White medium: a mandatory set, which has not been chosen extensively by most drivers.
Yellow soft: another mandatory set, likely to be used a lot and play a key role in race strategy.
Red supersoft: will be used in Mexico for the first time this year, mandatory for the Q3 session.


The FIA has confirmed the positioning of the two DRS zones on the revised Mexico City F1 track. The zones will be positioned on consecutive straights: the first on the long start/finish straight, and the second at the exit of turn three.

As the first straight is one of the longest on the F1 calendar at around 1.2 kilometres, its DRS zone will begin 425 metres after the preceding corner. This has been named the Nigel Mansell curve. The second DRS zone begins 120 metres after turn three. Both DRS zones share a single detection point which is positioned at turn 15, a left-hand kink which leads the drivers out of the new stadium section.

Mexican Grand Prix in numbers

The 2016 Mexican Grand Prix will be the 17th world championship F1 race hosted at the Autodromo Hermanos Rodriguez. The track is named after Mexican F1 racers Ricardo and Pedro Rodriguez, and the former held the record for being the youngest front row starter by qualifying second at the 1961 Italian Grand Prix aged 19 until Max Verstappen qualified second at Spa earlier this year aged 18.

Heading into this weekend’s race, Mercedes has now won 16 races in each of the last three F1 seasons and can now set a new all-time record for victories in a single season if it wins any one of the final three events. The 2016 season is the longest in the history of F1 but if one of the Silver Arrows wins in Mexico, the team will break its own record in the same number of races (19) as were held in 2014 and 2015.

A lap of Mexico

A 1.2-kilometre straight leads the drivers to turn one, so anyone who gets a poor start will pay a serious price for it. The opening trio of corners feed into each other: a 90-degree right hander followed by a slow chicane. This was once a high-speed right-hander, then a series of three quick bends, and in its latest form is completely neutered.

The main straight is so long it’s easy to overlook the second significant stretch which brings drivers to another sequence of slow bends. The right turn four-five chicane saw some overtaking last year, and a clash between Valtteri Bottas and Kimi Raikkonen which put the Ferrari driver out.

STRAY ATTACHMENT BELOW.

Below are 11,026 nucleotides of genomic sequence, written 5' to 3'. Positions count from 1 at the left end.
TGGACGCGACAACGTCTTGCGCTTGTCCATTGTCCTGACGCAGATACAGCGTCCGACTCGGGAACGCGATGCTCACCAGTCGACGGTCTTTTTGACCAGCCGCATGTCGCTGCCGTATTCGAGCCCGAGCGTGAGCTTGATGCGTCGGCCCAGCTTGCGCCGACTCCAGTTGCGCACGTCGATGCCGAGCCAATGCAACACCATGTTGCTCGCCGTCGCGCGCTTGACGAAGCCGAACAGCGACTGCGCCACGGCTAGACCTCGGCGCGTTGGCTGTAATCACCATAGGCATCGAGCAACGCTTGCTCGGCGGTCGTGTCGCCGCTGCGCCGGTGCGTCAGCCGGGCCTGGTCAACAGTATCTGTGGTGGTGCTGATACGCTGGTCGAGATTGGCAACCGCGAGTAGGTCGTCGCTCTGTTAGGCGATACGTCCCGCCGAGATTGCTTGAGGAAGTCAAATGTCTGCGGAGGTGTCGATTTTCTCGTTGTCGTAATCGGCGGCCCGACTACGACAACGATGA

The squared-off hairpin which follows is a “very weird” corner, according to Romain Grosjean. “It’s very difficult to find a line.” Drivers generally sacrifice the first apex to straighten the car up before hitting the second one. This used to lead drivers into a sequence of connected left and right-handers not unlike the first sector at the Circuit of the Americas, only faster and increasing in tempo. Now the drivers briefly flick left, right and left, then tackle a slower right-hander leading into another left and press on torwards the Foro Sol stadium.

In the stadium a tight right-hander leads into a brutally slow hairpin – “as slow as Monaco”, according to Grosjean. “Finally, it’s the double right-hand corner with very important traction going into the old part of the oval to finish the lap.” The density of corners in the second half of the lap means we can expect to hear a lot of complaints about blue flags during the race, even with the new procedure announced last weekend. And the limited run-off space around the stadium and other parts of the track should raise the possibility of Safety Car interruptions.


Nico Rosberg goes to Mexico with the first ‘match point’ in the drivers’ championship as he can clinch the title if he wins and Lewis Hamilton finishes tenth or lower. If he does win the title this year, Rosberg will become the third German F1 world champion after Michael Schumacher and Sebastian Vettel.

For the first time in F1 history, two drivers from the same team are now guaranteed to finish in the first two positions in the drivers’ championship for a third successive year. Behind Rosberg and Hamilton, Red Bull’s Daniel Ricciardo can wrap up third place in the 2016 standings if he finishes in the top ten in Mexico.

Hamilton can score a victory at a 23rd different F1 circuit if he wins this weekend, which would tie Schumacher’s current all-time record. The world champion can also reach that target if he wins at the next race in Brazil, or take the record for himself if he wins both events.